Reflection is a critical practice for leaders. It requires slowing down to listen to God, to others and to oneself. It fosters learning, stimulates growth, encourages celebration, calls for course corrections and renews focus and energy.
Our Arrow staff team pulled away recently for an off-site day to reflect back on 2012 and to refocus for the year ahead. The reflection exercise we did can provide you with a template for personal, family or team reflection as we end this year and start the next.
Here’s roughly what we did over the course of about sixty minutes:
1. Look Back and Remember – Reflection is often difficult because we simply can’t remember what’s happened over a longer timeframe. So, we tried to help recall some of the year’s events by starting at New Year’s Eve and privately reflecting on some questions to help bring back our memories. Here are some of the questions: What were you doing last New Year’s Eve? Who were you with? What were you hoping for the year ahead? What challenges were before you? What was going on in the lives of the people close to you?
Then, we slowly moved forward month by month. Markers like birthdays, anniversaries, vacations, and holidays act as prompters of other things that were going on. Simple questions help bring greater recall. Questions like: What was going on? What was important?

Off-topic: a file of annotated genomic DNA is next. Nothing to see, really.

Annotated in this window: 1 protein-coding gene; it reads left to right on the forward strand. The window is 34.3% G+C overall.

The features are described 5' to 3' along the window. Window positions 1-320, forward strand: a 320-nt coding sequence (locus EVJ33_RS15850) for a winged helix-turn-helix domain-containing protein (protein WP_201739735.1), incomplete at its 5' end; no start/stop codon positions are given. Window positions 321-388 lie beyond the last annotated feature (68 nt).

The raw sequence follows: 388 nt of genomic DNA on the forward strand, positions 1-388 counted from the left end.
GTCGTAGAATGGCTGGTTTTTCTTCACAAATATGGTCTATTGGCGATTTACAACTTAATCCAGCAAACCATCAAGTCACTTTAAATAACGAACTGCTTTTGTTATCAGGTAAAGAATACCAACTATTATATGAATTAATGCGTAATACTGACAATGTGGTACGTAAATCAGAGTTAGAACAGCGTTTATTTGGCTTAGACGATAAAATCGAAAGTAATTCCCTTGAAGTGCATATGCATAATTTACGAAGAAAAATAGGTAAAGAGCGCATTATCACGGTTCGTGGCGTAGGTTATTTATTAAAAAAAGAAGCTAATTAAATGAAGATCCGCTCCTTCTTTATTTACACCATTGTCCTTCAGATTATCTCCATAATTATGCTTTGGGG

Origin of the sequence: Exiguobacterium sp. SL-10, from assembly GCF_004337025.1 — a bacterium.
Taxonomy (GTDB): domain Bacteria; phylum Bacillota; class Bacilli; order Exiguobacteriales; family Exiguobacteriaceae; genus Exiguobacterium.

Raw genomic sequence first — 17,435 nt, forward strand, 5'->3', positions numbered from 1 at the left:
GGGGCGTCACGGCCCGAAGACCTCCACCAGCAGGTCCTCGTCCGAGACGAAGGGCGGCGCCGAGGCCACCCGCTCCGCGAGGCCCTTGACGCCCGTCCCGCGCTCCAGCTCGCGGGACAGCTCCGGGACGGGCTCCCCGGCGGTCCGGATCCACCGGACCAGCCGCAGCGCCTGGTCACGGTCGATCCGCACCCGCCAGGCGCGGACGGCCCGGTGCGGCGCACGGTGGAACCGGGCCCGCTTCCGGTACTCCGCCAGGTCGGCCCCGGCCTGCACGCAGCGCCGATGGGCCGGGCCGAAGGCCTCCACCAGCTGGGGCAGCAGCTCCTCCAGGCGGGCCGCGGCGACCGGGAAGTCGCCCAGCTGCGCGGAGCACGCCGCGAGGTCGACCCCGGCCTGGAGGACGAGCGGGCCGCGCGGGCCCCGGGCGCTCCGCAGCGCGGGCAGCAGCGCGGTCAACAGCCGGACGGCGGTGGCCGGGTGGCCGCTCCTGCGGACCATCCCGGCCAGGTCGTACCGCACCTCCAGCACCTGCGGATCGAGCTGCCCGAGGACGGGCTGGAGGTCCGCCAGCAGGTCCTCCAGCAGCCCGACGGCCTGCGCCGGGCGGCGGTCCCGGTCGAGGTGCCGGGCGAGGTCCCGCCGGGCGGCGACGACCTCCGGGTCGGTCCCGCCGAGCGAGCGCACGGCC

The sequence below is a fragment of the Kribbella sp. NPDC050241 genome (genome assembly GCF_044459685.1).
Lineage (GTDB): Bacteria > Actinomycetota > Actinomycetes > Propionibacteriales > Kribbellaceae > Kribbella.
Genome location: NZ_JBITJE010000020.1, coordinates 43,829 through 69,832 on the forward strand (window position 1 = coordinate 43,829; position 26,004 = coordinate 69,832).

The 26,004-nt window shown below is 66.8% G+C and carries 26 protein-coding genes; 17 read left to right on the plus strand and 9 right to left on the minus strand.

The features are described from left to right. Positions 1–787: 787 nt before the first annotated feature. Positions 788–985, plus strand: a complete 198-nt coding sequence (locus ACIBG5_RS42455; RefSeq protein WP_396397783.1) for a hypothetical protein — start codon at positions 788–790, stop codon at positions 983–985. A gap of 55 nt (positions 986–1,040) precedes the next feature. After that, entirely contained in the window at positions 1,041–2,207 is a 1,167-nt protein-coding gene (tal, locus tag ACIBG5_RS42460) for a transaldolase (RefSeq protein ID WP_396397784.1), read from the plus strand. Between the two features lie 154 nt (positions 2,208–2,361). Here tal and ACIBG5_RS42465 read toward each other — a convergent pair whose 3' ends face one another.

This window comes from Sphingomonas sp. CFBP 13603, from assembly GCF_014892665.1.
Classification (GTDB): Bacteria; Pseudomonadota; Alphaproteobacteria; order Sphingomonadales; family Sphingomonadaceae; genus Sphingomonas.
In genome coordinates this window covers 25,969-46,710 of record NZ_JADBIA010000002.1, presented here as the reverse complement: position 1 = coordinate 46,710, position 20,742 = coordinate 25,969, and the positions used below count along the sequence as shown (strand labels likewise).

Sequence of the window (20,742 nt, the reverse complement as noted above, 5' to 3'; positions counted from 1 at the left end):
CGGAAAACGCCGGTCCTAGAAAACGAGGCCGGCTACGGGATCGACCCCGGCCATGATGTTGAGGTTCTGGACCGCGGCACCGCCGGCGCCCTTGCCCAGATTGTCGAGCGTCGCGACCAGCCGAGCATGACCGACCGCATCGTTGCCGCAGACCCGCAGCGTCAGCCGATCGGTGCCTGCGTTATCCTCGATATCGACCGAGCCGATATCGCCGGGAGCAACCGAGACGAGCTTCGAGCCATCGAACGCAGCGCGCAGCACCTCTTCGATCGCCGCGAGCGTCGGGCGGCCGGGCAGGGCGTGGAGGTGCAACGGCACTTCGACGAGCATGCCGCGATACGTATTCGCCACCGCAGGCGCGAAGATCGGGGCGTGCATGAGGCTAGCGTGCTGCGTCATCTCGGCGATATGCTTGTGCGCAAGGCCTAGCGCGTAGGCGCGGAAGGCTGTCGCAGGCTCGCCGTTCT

2. Intentional Reflection – With memories jogged, the next step is intentional prayerful reflection. We gave each person time and space to privately journal responses to the following questions about the past year:
- What’s been hardest?
- What surprised you most?
- What are you thankful for?
- Where did you fail?
- What’s been disappointing?
- Where have you been stretched? Where have you grown?
- What have you been encouraged by?
- What have you learned?
- Where do you see blessings from waiting? From struggle?
- Who or what have you invested in?
- How have you seen God at work? What have your learned about Him?
- What’s on God’s heart for you this next year?
3. Processing and Sharing – With lots of thoughts stirring, each person was invited to share their responses to their choice of any two of the questions. This helps people externalize their internal processing. It’s also can be a very special community building time.
Then, we reflected on whether there was any follow-up or next steps flowing from the reflection time. A note of thanks to be written? Forgiveness to be extended or sought? New priorities to be established?
4. Prayer – Worshipful prayers of thanksgiving and prayers for the journey ahead concluded this reflection time.
In the busyness of life and this special season, I encourage you to set aside even sixty minutes for a time of reflection. Whether done individually, as a family, or as a team, you will be richer for investing the time in the process.
To the Point,
P.S. Most ministry leaders and pastors are in overdrive in the lead-up to Christmas. They are preparing for special services and outreach events, reaching out to care for the hurting and under-resourced, ministering to others while trying to be present for their families, raising needed funds for future ministry, and the list goes on. Please seek out and take opportunity to pray for, encourage and support these servant-leaders where you can!